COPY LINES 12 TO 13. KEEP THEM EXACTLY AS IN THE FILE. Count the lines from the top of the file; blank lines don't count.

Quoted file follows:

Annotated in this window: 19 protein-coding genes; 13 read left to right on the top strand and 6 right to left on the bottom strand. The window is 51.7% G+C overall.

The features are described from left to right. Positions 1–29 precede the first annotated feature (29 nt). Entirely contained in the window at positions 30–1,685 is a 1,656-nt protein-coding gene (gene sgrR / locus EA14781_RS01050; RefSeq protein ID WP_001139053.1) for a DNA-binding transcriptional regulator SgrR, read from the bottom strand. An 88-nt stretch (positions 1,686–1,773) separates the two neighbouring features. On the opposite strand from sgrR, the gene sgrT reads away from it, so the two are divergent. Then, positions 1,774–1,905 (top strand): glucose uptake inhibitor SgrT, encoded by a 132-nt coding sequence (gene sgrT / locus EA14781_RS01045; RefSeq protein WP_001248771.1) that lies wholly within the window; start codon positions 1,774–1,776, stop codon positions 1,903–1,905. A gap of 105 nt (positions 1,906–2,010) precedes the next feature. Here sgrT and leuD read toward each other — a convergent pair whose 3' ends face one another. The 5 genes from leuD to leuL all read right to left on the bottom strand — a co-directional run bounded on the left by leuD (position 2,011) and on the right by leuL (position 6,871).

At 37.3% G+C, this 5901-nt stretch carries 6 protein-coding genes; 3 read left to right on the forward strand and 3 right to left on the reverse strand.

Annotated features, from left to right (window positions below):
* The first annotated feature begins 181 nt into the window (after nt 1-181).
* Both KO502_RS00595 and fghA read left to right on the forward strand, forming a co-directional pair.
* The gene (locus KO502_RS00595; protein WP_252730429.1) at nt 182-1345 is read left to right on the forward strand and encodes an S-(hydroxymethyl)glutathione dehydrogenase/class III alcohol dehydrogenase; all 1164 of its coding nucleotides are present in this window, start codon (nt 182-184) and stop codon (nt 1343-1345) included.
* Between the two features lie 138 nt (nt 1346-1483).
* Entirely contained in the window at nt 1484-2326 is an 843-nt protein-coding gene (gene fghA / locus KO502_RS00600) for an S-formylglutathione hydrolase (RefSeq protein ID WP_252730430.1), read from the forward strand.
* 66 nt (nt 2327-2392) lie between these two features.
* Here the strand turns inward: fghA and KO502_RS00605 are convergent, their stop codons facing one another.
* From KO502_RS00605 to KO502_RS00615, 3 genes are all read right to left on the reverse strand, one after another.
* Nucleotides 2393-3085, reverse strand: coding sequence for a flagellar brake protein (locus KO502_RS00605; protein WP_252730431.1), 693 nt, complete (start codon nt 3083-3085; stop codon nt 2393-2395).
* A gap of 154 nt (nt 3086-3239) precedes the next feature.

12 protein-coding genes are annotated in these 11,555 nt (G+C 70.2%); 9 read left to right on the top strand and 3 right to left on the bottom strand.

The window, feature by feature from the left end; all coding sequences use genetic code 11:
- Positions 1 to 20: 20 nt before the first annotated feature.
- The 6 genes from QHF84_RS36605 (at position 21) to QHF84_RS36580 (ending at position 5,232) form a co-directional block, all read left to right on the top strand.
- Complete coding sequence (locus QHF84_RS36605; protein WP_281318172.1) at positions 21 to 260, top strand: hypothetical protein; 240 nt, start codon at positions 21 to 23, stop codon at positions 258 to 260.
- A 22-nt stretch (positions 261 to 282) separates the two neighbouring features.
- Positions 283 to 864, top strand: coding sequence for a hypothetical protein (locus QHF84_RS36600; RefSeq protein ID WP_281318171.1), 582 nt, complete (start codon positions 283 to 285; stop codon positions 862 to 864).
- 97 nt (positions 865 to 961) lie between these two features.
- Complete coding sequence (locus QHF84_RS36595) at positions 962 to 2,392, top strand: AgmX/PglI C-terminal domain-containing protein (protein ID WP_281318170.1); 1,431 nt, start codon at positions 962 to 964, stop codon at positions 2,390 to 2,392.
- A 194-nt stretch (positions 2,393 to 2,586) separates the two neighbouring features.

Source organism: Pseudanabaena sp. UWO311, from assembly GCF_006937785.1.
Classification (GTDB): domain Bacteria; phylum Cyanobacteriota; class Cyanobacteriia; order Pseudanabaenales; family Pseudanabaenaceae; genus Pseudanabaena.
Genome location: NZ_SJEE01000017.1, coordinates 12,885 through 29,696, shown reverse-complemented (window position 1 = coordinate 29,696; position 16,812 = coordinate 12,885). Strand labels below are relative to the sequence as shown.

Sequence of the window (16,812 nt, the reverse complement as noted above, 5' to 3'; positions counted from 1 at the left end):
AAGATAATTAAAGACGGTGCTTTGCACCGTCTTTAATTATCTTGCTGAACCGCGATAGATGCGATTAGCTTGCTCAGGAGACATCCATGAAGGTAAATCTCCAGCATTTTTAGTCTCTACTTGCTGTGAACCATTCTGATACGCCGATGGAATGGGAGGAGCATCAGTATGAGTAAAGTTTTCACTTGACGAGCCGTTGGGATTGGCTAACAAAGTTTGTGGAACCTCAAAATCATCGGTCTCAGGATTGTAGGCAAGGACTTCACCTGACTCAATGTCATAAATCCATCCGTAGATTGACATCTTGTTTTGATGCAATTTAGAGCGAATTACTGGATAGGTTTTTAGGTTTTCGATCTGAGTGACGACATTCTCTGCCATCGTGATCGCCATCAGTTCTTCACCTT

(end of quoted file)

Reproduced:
* From KO502_RS00605 to KO502_RS00615, 3 genes are all read right to left on the reverse strand, one after another.
* Nucleotides 2393-3085, reverse strand: coding sequence for a flagellar brake protein (locus KO502_RS00605; protein WP_252730431.1), 693 nt, complete (start codon nt 3083-3085; stop codon nt 2393-2395).